in conjunction with all his other lies, there can be no doubt that
participation in such a scheme by him would have been with the
knowledge of wrongfulness and intention to defraud and he would on
that basis, also have been guilty of fraud and/or theft.
There are many other factors and circumstances not specifically
discussed in this judgment which point to the falseness of the
"special agreement" defence.
will however be a waste of space and time to deal with all these
factors and circumstances in this judgment. Suffice to say that I
accept the evidence of Brandt and reject that of Strowitzki in
regard to the alleged special agreement. The evidence of Dr Herrigel
that he was not aware of such agreement and had no part in it was
not contested by the defence and that evidence stands
uncontradicted. It follows also from this that there never was such
a special agreement. That finding in itself goes a long way in
destroying the possibility that Dr Strowitzki was misled by Schmidt,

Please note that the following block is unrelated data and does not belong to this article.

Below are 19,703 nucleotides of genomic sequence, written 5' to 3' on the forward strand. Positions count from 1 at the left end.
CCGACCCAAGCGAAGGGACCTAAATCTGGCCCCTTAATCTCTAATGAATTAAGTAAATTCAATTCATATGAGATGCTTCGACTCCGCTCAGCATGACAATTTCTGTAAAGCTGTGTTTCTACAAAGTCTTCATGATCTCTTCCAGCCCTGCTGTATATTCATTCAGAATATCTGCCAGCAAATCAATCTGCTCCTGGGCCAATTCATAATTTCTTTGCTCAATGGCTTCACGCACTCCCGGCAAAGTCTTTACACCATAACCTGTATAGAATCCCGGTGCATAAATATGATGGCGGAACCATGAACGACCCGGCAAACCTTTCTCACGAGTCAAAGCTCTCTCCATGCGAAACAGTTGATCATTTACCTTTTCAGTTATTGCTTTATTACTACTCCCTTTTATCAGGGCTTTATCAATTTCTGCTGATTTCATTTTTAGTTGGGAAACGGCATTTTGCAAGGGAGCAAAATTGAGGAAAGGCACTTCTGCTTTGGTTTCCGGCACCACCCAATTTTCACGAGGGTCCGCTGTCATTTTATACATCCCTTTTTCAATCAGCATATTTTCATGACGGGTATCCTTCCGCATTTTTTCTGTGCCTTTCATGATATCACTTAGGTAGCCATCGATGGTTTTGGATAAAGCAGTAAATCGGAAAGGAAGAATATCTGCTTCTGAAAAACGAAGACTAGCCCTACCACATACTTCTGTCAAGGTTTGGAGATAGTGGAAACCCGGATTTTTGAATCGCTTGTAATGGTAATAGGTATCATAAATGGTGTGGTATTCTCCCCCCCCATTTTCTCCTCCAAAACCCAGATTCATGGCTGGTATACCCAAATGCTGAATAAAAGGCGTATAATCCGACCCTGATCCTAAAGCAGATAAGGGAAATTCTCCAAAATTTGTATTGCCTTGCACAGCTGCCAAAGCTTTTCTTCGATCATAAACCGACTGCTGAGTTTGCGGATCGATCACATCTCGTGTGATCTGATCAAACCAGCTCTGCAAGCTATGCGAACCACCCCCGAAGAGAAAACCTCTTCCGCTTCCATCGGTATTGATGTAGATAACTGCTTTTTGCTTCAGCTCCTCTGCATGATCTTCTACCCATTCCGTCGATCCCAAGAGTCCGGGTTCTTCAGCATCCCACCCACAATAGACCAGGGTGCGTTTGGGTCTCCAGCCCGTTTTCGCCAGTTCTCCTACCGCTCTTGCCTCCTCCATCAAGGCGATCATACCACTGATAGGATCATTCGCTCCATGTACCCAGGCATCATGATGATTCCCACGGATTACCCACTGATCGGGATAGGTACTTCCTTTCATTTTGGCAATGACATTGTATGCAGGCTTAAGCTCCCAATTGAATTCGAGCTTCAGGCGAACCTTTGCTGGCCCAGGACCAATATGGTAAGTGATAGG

Brandt or any other person into the bona
that Dr Herrigel was the principal behind the scenes in such a
scheme or scam.
the light of all the evidence and the probabilities,
reject the allegations of Strowitzki as to a special agreement as
false beyond all reasonable doubt. The defence based on the alleged
special defence therefore also fails, in so far as it may be
THE SO-CALLED CONSTITUTIONAL DEFENCE
This defence is a continuation of the aforesaid constitutional
application made before plea and which was rejected by this Court in
the judgment on 22nd April, 1994 in S
v Strowitzki & Another,
reported in 1995 (1) BCLR 12 (Nm) .
. It is necessary to point out however that in the aforesaid
judgment, the Court already dealt with the many untruths uttered by
Strowitzki under oath in the aforesaid application. The merits of
the contentions and the fallacies of the argument as it stood at
that stage, were also dealt with to a substantial degree and need
not be repeated verbatim. The thrust of the judgment was however
that Strowitzki was the author of his own dilemma and that there was
no substance in his contention that he could not have a fair trial.
is new is that we have now reached the end
of the trial, bar the judgment on the merits. As I have indicated
the accused Strowitzki has persisted with lies throughout the trial
and is guilty beyond all reasonable doubt and must consequently be
found guilty, unless there is substance in the so-called